Archive for February, 2010
One of President Obama’s most interesting judicial confirmation battles to date may be about to unfold.
Obama has nominated Goodwin Liu (photo at right) for the 9th U.S. Circuit Court of Appeals. Liu teaches constitutional law at the University of California at Berkeley and clerked for Supreme Court Justice Ruth Bader Ginsburg. The 39-year-old law professor, while drawing fire from some conservatives, has won praise from others.
Liu’s nominationÂ “will be the most high profile confirmation fight that we have seen under Obama” since then-Judge Sonia Sotomayor’s nomination to the Supreme Court, Curt Levey, executive director of the conservative Committee for Justice, was quoted as saying by The Blog of Legal Times. Levey described Liu as one of the leading “radical legal theorists out there,” according to a Washington Post article.
But conservative lawyer Clint Bolick, director of the Goldwater Institute in Phoenix, wrote a supportive letter about Liu last month and said the professor exhibits “fresh, independent thinking and intellectual honesty.”
And former Rep. Tom Campbell, seeking the Republican nomination to run for the Senate seat of Democrat Barbara Boxer, said Liu would bring “scholarly distinction and a strong reputation for integrity, fair-mindedness and collegiality to the Ninth Circuit,” the San Francisco Chronicle reported.
Liu testified against the confirmation of then-nominee Samuel Alito to the Supreme Court. Liu is former board chair of the American Constitution Society. He has supported school choice in urban education, according to the Los Angeles Times. The son of Taiwanese immigrants, he could become the only full-time Asian-American judge on a federal appeals court if confirmed.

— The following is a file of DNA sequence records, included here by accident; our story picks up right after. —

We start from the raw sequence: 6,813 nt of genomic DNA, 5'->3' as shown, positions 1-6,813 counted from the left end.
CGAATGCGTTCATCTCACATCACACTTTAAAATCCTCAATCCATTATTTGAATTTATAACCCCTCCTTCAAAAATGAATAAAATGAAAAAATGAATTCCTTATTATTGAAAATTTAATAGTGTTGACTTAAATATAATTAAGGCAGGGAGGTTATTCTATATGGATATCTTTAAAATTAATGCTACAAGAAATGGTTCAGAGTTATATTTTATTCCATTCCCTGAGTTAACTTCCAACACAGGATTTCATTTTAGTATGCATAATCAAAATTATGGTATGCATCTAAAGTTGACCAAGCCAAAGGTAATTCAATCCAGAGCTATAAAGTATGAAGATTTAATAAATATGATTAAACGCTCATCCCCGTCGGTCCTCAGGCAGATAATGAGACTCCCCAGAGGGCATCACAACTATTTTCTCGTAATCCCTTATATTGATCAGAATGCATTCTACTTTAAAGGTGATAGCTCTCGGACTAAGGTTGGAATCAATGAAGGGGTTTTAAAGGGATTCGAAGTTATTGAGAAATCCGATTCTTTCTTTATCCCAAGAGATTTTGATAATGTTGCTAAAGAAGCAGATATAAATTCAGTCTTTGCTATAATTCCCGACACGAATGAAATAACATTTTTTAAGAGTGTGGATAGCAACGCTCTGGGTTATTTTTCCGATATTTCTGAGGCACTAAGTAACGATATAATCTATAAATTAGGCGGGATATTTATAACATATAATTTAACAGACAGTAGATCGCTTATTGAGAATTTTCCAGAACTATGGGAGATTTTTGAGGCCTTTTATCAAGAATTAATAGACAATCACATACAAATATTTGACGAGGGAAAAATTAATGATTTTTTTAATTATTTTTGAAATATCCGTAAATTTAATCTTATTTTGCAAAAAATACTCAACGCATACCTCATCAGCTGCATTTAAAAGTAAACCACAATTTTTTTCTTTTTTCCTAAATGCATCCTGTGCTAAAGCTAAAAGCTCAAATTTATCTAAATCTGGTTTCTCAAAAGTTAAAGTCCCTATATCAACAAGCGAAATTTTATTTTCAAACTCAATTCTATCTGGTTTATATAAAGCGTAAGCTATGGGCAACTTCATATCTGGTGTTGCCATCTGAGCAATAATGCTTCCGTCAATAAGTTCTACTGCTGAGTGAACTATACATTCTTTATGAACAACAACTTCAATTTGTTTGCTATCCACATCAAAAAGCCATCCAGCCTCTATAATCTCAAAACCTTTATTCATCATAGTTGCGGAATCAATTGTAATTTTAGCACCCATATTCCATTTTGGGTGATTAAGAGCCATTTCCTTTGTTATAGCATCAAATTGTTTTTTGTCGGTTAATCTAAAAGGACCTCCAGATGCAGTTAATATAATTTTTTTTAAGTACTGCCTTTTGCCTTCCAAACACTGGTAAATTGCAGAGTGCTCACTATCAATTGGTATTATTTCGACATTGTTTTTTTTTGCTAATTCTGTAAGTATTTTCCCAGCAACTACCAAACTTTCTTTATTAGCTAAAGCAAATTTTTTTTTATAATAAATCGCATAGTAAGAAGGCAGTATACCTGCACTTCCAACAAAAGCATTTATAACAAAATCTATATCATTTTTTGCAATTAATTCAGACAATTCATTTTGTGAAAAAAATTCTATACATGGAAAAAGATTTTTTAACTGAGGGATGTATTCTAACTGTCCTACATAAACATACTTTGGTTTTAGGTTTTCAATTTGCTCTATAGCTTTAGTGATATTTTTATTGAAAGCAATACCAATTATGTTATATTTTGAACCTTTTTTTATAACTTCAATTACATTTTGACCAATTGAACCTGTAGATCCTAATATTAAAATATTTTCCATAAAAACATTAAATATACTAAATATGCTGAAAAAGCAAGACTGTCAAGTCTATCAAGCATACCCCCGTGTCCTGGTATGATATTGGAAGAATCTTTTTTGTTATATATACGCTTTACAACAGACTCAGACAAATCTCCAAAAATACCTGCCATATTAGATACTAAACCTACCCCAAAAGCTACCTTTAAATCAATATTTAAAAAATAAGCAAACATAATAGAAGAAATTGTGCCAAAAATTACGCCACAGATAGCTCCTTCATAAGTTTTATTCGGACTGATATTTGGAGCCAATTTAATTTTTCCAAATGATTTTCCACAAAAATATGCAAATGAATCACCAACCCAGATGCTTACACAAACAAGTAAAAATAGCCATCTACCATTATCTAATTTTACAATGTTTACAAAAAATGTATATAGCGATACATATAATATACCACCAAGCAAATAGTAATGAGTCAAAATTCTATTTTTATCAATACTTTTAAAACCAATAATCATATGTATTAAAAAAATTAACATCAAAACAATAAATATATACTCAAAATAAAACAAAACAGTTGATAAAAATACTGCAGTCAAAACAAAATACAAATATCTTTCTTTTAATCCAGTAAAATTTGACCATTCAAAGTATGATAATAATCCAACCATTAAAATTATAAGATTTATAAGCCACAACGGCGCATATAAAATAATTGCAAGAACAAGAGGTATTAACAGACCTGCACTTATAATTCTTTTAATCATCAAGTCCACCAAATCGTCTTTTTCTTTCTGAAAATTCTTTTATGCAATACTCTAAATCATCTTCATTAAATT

The White House also announced Obama’s nomination of District Judge Robert N. Chatigny from Connecticut to the U.S. Court of Appeals for the 2nd Circuit. Judge Chatigny’s record is examined in the Hartford Courant. You can learn more about Obama’s track record for judicial nominations in Gavel Grab.
National Review: A Mistake, Not a Model
Andrew C. McCarthy – 2/24/2010
Wall Street Journal: Mr. Holder’s Triumph (subscription required)
Bloomberg: Congress Must Fund Trial of 9/11 Terror Suspects, Official Says
Jeff Bliss – 2/24/2010
Huffington Post: Beyond Politics, Beyond Guantanamo: 9/11 Trials Should Not be Construed as a Partisan Issue
Ginny Sloan – 2/24/2010
Miami Herald: Judge OKs detention of 2 men Bush panel cleared
CAROL ROSENBERG AND MARK SEIBEL – 2/24/2010
The Hill/Blog Briefing Room:
Dodd introduces constitutional amendment to reverse SCOTUS on campaign spending
Eric Zimmermann – 2/24/2010
Blog Of Legal Times: Opinions Differ on Future Under Citizens United
Andy Jones – 2/24/2010
Washington Examiner/AP: La.-based campaign finance suit at appeals court
KEVIN McGILL – 2/24/2010
Wall Street Journal: Repealing the First Amendment
USA Today: States weigh campaign-finance changes
Fredreka Schouten – 2/23/2010
Charleston Daily Mail/AP: W.Va. lawmakers reacting to major elections ruling
Center For Responsive Politics/Capital Eye Blog: Midterm Elections Will Cost at Least $3.7 Billion, Center for Responsive Politics Estimates
LA Times: Supreme Court weighs anti-terrorism law, free-speech rights
David G. Savage – 2/23/2010
Washington Post: Supreme Court weighs free speech against aid to terrorists
Robert Barnes – 2/24/2010
NPR: Does The Patriot Act Violate Free Speech? (w/audio)
Nina Totenberg – 2/23/2010
NY Times/AP: High Court Weighs Anti-Terror Material Support Law
NY Times: A Terrorist in Court? Life Goes On
JIM DWYER – 2/24/2010
Denver Post: Zazi plea deal shows strength of civilian court
Editorial – 2/24/2010
The Supreme Court is wrestling with arguments raised in its first review of a part of the USA Patriot Act, passed by Congress shortly after the Sept. 11 terrorist attacks.
In oral arguments, the Obama administration defended a law making it illegal to give support to a foreign terrorist group, while a retired judge and University of Southern California professor challenging the law contended his free-speech rights were threatened.